Doctor: ..... (writes something on a piece of paper)
You: Uh, okay, so this has been going on for a day or two now, and so I thought I'd come in.
Doctor: Here's a prescription for several different kinds of sugar pills. Go home and get some rest.
You: Geeze, thanks doc.
Doctor: (turns away without a word to get the next patient's chart)
You: (leaves with tail between legs, wondering if that man was really a doctor)
意味がなくてもええねん!
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RE: Medical coverage in Japan

Postby AJBryant » Mon 10.30.2006 10:15 pm

Apparently, my doctor was from Osaka.... ;)

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RE: Medical coverage in Japan

Postby Matsumoto_hideto » Mon 10.30.2006 10:49 pm

keatonatron wrote:
Who reads books about medical insurance anyway?


The book is actually a book about foriegn rights in japan but heathcare was a section under it. I made a mistake when i said 4千円。  I made a mistake. The number i was thinking about was actually somethinging to do with the national pension which is completley different.


As for healthcare the book did say something about total cost of healthcare being 85円 of every 1000円 that someone earns. So its based on income. Would that be a more accurate assumption? I wouldnt know if it is totally true because I dont have a job and dont pay taxes.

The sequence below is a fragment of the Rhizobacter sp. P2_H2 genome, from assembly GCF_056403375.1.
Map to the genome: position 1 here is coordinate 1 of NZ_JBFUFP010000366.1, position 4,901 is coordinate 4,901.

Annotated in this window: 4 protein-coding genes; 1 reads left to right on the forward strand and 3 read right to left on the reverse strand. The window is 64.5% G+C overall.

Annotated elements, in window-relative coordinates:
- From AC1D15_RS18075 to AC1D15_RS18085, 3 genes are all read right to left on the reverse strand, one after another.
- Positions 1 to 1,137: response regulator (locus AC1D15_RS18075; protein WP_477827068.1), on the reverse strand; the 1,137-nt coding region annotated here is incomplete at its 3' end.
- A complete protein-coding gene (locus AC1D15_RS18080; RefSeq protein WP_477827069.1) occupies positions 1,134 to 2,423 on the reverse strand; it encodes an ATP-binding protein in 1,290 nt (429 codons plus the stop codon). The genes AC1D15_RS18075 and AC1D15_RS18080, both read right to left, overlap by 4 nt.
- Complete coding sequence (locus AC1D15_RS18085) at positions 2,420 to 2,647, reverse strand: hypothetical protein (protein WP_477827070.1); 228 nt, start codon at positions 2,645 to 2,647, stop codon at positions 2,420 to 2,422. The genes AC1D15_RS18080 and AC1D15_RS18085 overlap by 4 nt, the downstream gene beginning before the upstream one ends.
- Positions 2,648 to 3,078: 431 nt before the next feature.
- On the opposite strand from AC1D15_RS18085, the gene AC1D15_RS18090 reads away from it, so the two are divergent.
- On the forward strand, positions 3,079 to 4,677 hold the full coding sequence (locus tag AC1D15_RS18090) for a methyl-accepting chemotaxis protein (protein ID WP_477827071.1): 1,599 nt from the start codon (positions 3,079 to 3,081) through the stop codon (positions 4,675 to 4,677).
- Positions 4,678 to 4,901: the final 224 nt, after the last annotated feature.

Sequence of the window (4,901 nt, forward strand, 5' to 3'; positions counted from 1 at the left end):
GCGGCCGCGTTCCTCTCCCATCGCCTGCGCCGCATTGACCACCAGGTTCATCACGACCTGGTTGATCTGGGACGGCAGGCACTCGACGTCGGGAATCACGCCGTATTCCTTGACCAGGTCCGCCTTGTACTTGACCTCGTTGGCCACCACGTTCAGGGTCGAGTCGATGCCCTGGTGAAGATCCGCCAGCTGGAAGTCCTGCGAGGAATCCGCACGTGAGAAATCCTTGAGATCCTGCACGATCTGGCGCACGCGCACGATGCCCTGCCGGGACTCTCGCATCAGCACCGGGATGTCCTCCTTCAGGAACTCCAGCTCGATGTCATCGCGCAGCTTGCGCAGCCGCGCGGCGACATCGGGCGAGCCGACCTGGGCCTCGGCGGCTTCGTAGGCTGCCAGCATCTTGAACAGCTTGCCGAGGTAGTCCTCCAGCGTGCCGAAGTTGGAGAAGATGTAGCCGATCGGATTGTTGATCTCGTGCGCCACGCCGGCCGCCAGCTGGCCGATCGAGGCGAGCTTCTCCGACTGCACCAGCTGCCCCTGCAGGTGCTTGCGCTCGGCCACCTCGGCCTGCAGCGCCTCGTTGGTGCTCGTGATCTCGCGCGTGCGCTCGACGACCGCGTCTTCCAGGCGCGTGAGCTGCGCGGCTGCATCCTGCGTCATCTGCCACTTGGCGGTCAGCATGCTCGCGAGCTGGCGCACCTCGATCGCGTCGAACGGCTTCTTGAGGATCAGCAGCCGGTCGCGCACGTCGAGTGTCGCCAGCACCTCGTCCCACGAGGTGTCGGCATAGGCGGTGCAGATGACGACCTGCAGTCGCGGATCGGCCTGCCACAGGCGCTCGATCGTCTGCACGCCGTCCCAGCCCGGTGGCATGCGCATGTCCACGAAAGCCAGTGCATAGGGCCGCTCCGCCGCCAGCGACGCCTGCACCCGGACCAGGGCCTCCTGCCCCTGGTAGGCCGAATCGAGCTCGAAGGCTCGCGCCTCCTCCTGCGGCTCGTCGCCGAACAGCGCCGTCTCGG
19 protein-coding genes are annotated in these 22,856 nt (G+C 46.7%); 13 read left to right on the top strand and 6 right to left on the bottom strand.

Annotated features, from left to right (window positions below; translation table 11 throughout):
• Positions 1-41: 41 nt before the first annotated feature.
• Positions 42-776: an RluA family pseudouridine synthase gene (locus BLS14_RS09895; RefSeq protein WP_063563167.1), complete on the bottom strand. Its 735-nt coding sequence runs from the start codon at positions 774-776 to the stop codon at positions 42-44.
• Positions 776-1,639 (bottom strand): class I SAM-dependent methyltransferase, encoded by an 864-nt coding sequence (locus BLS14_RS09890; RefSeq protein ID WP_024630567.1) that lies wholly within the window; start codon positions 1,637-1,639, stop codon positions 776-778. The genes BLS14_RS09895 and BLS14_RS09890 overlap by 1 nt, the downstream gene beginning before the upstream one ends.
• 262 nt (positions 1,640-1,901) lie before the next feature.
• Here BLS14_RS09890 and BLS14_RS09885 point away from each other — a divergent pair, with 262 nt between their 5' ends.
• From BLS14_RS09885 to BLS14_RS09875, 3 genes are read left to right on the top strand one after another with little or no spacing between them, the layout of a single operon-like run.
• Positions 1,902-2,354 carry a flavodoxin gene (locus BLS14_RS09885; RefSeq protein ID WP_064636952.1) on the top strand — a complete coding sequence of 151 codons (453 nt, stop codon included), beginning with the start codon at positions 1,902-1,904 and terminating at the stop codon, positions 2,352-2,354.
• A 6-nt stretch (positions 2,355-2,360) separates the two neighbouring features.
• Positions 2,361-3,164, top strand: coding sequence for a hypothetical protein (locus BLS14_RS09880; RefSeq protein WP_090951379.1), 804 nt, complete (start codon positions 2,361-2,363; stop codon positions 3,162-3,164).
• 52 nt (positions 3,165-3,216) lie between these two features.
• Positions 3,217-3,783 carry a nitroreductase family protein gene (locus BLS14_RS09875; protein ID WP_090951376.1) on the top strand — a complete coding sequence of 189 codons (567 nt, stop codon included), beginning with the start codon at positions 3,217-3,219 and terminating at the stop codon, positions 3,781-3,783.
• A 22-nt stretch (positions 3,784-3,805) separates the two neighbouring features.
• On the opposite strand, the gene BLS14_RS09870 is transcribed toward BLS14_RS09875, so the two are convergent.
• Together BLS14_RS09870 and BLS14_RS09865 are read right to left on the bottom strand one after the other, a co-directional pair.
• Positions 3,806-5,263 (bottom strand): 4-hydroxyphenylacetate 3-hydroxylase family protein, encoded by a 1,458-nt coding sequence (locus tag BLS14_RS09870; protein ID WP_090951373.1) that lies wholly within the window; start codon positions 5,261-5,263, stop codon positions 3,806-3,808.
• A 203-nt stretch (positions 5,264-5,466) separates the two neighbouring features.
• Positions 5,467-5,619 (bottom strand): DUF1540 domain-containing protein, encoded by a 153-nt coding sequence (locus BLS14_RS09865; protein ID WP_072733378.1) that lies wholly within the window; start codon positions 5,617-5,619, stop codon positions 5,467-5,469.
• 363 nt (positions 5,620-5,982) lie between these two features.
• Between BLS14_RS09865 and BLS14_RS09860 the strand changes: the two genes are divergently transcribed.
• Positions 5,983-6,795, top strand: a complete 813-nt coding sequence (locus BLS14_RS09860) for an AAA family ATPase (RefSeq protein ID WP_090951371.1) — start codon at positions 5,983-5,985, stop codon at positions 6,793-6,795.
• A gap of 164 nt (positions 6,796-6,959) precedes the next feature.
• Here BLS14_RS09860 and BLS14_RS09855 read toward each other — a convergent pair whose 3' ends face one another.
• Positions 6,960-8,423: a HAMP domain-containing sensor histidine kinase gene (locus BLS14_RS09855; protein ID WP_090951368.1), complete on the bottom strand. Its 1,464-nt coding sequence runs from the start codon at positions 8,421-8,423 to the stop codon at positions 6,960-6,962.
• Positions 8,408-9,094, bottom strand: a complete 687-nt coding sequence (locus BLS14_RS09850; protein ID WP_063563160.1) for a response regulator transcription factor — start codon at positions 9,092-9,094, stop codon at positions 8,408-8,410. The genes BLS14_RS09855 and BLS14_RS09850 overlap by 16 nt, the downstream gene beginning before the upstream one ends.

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RE: Medical coverage in Japan

Postby Infidel » Tue 10.31.2006 12:51 am

Matsumoto, you should remove all that white space from your sig, it's too big and someone with admin might force a change if you don't volounteer.
なるほど。
さっぱりわからん。
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RE: Medical coverage in Japan

Postby keatonatron » Tue 10.31.2006 12:58 am

8.5%, sounds about right.
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RE: Medical coverage in Japan

Postby chikara » Tue 10.31.2006 2:41 am

This thread has been interesting reading. I readily admit that, despite posting under a Japanese name, my knowledge of health insurance in Japan is pretty much limited to what I have read on this thread.

All of this discussion about how much it costs seems a bit academic given the OP's situation.

Cyborg Ninja wrote: